Military support for Ukraine must be increased urgently in order for the country to resist Russia and come out of this war through negotiations as a sovereign nation, NATO Secretary General Jens Stoltenberg said in an interview with German newspaper Die Welt.
Evaluating the experience of the past six months since the start of the Russian attack on Ukraine on February 24, Stoltenberg emphasized that Russian President Vladimir Putin made a “big strategic mistake” and “failed.”
The Russian head of state expected to gain control over the neighboring country in a few days, but instead, a war of attrition, a struggle of logistics and willpower developed, in which an incredible amount of munitions, including artillery shells, is being used, said the NATO Secretary General.
Putin is focusing huge resources on the war, and the Ukrainians have the will to defend themselves. However, defense also requires tools, “and we have these tools,” Stoltenberg pointed out, adding: “I ask the NATO allies to support Ukraine with weapons more strongly and faster than before.”
He stated that NATO is not taking part in the conflict, but is helping Ukraine to assert its right to self-defense, which is enshrined in the UN Charter. He noted that the military alliance has been supporting the Ukrainian armed forces since 2014, when the Crimean peninsula belonging to Ukraine was annexed by Russia.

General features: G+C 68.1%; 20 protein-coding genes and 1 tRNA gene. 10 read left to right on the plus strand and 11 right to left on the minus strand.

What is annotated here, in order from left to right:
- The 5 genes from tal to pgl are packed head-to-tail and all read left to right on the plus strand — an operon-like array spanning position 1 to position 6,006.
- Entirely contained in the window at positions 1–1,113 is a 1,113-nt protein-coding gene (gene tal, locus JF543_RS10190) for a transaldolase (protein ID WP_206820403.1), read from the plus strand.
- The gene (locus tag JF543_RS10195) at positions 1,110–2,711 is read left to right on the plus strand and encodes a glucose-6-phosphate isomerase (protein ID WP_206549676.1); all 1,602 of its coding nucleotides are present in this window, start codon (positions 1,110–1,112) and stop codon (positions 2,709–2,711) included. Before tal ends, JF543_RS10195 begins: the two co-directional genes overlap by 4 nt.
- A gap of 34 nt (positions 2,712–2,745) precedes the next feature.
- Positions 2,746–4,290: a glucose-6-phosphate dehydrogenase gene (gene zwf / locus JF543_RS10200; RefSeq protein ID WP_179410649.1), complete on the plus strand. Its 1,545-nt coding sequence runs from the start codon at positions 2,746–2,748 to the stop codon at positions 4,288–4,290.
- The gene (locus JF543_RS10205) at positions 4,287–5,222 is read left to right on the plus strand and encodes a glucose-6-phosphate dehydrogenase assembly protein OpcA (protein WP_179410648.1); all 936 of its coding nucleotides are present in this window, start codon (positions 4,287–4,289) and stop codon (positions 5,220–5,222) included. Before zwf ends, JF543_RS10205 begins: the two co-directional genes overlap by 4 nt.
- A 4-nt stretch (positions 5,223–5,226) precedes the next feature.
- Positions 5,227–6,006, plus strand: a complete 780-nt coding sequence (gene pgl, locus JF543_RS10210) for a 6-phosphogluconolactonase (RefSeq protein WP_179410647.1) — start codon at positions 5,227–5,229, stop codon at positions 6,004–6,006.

The success of the defense against the Russian attack launched half a year ago also depends entirely on Western military support, he added.
Maintaining Ukraine’s ability to defend itself is “our responsibility,” but it is “important not only for Ukraine, but for the whole of Europe” because if Putin wins, the world will become even more dangerous, and Western countries would be “more vulnerable,” as the Russian president would conclude that he could achieve anything through military force, Stoltenberg said.
The NATO chief added that Russia is also using energy as a weapon, especially against Germany and other NATO member states. Thus, Germans, like all other Europeans, are in for a “probably hard winter” with high energy prices and high inflation. The reason for these difficulties is “Putin’s brutal war,” said the NATO secretary general.
Stoltenberg said he believes the war will probably end with negotiations, and the outcome of the negotiations acceptable to Ukraine will largely be determined by its successes on the battlefield. Therefore, for the sake of a peaceful settlement that ensures the survival of Ukraine as a sovereign nation, “the best thing we can do is to give more military support, as much as possible, as quickly as possible and as soon as possible.”